The starting point for a better future is the simple recognition that the Good Society is incompatible with market fundamentalism. The purpose of free markets is to maximise profits. This is beneficial for wealth creation and innovation, but there have to be limits. Otherwise, not only will there be the kind of periodic crises we are now suffering, but, as our climate changes, the inexorable march of the market will threaten – indeed, is threatening – our very survival.
Markets never contain themselves. Instead, they always look for new opportunities to make more profit. This leads to no end of disastrous and dysfunctional outcomes: among them, the commercialisation of the lives of our children and the rise of the kinds of complex financial instruments that have brought the whole house down. To turn society in a different direction, markets will have to be regulated and trammelled by social forces – the state and civil society. We must put in place the institutions that
allow society to make the market its servant. We cannot graft our conscience on to capitalism, as it were; the point must be to direct it and constrain it in the interests of society at large.
The good life is one in which we, as citizens, have proper autonomy, the ability to decide and make our own fate. We can achieve only a slim part of that alone. Over the past three decades, the overriding feature of the Anglo-Saxon model of capitalism has been to transfer risk from society to the individual under the pretence of greater freedom. But autonomy comes from collective decisions that change the big things about our lives, communities and planet. The market, by contrast, erodes society and the democratic state because it wants us to make only personal consumer decisions.
When our politics surrenders to such individualised logic, it risks losing any real meaning. Think back, for example, to Labour’s campaign for the election of 2005, and such pledges as “Your family better off”, “Your child achieving more” and “Your family treated better and faster” – not to mention Alan Milburn’s claim that Labour’s essential mission was to help more people “earn and own”.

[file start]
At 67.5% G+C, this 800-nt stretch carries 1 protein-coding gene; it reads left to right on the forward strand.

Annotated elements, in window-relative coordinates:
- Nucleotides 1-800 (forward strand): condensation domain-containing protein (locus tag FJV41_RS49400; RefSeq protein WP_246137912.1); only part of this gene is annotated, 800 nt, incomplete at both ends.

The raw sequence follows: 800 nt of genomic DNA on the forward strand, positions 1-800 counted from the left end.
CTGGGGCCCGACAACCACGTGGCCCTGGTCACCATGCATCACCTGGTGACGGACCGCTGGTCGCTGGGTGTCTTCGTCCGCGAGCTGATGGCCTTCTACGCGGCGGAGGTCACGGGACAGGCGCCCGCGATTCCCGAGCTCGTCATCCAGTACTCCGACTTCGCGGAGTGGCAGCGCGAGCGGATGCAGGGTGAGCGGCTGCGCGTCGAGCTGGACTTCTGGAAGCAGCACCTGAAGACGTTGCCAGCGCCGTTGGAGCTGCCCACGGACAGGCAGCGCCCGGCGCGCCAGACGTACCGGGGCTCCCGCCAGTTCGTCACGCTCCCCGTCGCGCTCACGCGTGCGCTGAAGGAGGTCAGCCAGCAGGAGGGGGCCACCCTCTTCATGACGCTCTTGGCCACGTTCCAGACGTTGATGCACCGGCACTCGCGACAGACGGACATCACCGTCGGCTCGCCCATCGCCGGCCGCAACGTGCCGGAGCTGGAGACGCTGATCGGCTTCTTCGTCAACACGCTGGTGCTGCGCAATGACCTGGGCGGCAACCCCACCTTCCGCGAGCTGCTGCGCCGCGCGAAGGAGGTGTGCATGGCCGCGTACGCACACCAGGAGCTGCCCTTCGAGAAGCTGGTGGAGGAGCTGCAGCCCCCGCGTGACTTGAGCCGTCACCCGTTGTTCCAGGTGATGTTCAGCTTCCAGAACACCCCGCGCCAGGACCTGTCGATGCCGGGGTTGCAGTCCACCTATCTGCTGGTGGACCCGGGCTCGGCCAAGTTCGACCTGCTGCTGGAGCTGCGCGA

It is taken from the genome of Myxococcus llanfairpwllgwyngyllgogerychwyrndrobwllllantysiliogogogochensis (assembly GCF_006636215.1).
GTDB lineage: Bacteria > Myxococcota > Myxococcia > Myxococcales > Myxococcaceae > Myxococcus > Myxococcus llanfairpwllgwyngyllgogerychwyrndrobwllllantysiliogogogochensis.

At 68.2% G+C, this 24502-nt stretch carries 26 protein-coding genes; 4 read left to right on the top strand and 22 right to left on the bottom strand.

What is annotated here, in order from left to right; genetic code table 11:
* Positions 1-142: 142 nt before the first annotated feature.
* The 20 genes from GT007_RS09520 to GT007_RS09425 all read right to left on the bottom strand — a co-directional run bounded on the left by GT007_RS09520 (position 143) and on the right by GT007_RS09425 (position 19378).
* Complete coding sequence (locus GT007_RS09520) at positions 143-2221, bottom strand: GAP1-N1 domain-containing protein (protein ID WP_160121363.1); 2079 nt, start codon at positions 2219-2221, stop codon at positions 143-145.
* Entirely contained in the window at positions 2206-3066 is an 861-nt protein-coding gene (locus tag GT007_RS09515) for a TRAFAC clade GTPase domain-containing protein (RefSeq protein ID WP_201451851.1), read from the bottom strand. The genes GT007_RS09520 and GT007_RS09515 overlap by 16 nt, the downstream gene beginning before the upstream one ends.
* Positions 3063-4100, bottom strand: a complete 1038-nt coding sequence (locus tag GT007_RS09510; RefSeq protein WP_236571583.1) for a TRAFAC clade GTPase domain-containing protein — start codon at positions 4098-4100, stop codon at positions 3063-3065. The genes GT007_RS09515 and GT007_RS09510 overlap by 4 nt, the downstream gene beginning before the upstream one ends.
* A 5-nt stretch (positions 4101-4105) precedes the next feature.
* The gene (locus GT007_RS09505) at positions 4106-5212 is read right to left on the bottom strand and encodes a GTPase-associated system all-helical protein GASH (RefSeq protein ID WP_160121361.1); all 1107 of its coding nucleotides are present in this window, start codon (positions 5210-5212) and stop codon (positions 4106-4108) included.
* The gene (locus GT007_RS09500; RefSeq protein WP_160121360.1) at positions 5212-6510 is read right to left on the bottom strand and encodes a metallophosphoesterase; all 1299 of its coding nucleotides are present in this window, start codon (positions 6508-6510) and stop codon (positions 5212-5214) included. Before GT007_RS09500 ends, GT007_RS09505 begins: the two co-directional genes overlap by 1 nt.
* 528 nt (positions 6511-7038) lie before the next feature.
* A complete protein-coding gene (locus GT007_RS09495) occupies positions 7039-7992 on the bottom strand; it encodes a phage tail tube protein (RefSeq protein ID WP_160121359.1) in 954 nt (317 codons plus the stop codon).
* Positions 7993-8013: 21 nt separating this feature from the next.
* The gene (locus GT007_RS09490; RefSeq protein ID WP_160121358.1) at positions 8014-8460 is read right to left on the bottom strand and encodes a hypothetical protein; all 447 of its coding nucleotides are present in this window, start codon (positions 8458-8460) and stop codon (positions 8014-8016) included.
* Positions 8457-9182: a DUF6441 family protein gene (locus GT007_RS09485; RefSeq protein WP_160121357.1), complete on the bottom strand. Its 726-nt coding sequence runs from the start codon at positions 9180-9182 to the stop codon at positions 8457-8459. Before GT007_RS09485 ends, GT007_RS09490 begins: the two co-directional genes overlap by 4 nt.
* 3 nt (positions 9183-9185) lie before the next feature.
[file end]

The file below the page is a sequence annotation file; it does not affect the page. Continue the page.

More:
Yet, even at Westminster, there are hints of something better. Within New Labour there are people – “left Brownites”, crudely put, such as Ed Miliband, Douglas Alexander and Harriet Harman – who believe that more transformative change is desirable, but clearly not feasible. David Cameron and some of his acolytes see the crisis in our politics and are trying to find a way out, talking about “capitalism with a conscience”. Yet this will amount to mere talk unless the new progressives publicly denounce the central tenets of Thatcherism – the creator first of our social recession and now our economic depression.
More promisingly, swaths of people within the Labour movement – up to and including some MPs – know that the party’s leadership is shrinking away from urgent challenges and failing to develop a modern version of progressive politics. In 2007, Jon Cruddas’s campaign for the Labour deputy leadership, and his critique of the government, made him the figurehead of the party’s centre left. Now the unions and the TUC are making daring noises, not least through championing the Putting People First campaign (tying together unions and NGOs under the banner of “Jobs, Justice and Climate”) before next month’s G20 meeting in London.